Open Access

Gene clusters in the fly genome

  • Jonathan B Weitzman
Genome Biology20023:spotlight-20021213-01

DOI: 10.1186/gb-spotlight-20021213-01

Published: 13 December 2002

A number of studies have provided convincing evidence that co-expressed genes are often found in clusters in the yeast, fly, worm or human genomes. In the December 12 Nature Boutanaev et al. describe additional examples of clustering of Drosophila genes (Nature 2002, 420:666-669). Analysis of available databases of expressed sequence tags (ESTs) identified 4,271 genes expressed in the testes, of which 1,661 appear to be testis-specific. Mapping each EST to the fly genome revealed that about one third of testis-specific genes are clustered; many of these clusters (45%) contain four or more genes. A notable exception was chromosome X, which showed little clustering of testis-specific genes and smaller cluster sizes. Additional EST-based analysis also showed clusters of head-specific genes and embryonic genes. Much remains to be discovered about the role of chromatin structure in the transcriptional regulation of genome clusters.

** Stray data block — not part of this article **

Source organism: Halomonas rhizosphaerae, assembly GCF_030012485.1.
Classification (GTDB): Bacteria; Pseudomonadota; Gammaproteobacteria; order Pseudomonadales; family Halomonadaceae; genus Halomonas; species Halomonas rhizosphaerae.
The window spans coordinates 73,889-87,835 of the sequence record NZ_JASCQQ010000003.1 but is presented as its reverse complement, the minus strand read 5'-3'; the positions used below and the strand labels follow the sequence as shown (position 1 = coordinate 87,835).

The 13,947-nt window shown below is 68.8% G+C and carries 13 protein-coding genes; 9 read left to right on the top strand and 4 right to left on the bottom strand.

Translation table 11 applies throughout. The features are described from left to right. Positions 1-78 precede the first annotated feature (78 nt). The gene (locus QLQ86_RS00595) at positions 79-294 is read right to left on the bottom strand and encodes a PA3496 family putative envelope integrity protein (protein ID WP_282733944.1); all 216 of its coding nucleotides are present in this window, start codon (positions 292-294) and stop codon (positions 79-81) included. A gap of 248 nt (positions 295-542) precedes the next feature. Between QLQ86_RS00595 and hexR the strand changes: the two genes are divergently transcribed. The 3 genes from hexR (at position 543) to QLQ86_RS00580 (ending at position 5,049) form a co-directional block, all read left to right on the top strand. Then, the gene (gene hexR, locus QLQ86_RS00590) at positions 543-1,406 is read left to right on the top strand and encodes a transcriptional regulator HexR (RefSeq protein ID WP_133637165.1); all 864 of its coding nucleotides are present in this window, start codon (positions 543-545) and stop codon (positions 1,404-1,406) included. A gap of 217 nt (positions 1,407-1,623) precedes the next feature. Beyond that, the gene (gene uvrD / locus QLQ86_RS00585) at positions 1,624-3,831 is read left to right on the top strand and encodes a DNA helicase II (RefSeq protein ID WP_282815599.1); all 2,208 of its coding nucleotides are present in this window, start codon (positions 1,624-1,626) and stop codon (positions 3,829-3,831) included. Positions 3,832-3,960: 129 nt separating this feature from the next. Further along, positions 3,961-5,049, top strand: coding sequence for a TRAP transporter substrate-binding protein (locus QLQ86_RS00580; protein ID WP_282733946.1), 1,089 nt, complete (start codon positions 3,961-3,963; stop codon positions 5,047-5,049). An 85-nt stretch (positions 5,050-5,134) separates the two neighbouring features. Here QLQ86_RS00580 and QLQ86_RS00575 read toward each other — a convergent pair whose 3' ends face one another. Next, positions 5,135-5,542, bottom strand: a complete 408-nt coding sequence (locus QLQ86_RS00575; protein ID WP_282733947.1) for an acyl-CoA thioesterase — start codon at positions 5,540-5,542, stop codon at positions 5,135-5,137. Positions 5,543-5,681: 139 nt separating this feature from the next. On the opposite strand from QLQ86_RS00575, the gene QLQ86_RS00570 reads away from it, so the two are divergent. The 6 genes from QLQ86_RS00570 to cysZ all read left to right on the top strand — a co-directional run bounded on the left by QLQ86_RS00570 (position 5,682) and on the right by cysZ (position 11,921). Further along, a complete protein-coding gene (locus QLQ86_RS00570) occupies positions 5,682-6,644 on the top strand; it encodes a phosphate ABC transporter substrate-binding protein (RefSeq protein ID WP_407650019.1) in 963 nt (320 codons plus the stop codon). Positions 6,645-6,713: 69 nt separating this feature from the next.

References

  1. A computational analysis of whole-genome expression data reveals chromosomal domains of gene expression.
  2. Evidence for large domains of similarly expressed genes in the Drosophila genome.
  3. Chromosomal clustering of muscle-expressed genes in Caenorhabditis elegans.
  4. The human transcriptome map: clustering of highly expressed genes in chromosomal domains.
  5. Nature, [http://www.nature.com]

Copyright

© BioMed Central Ltd 2002

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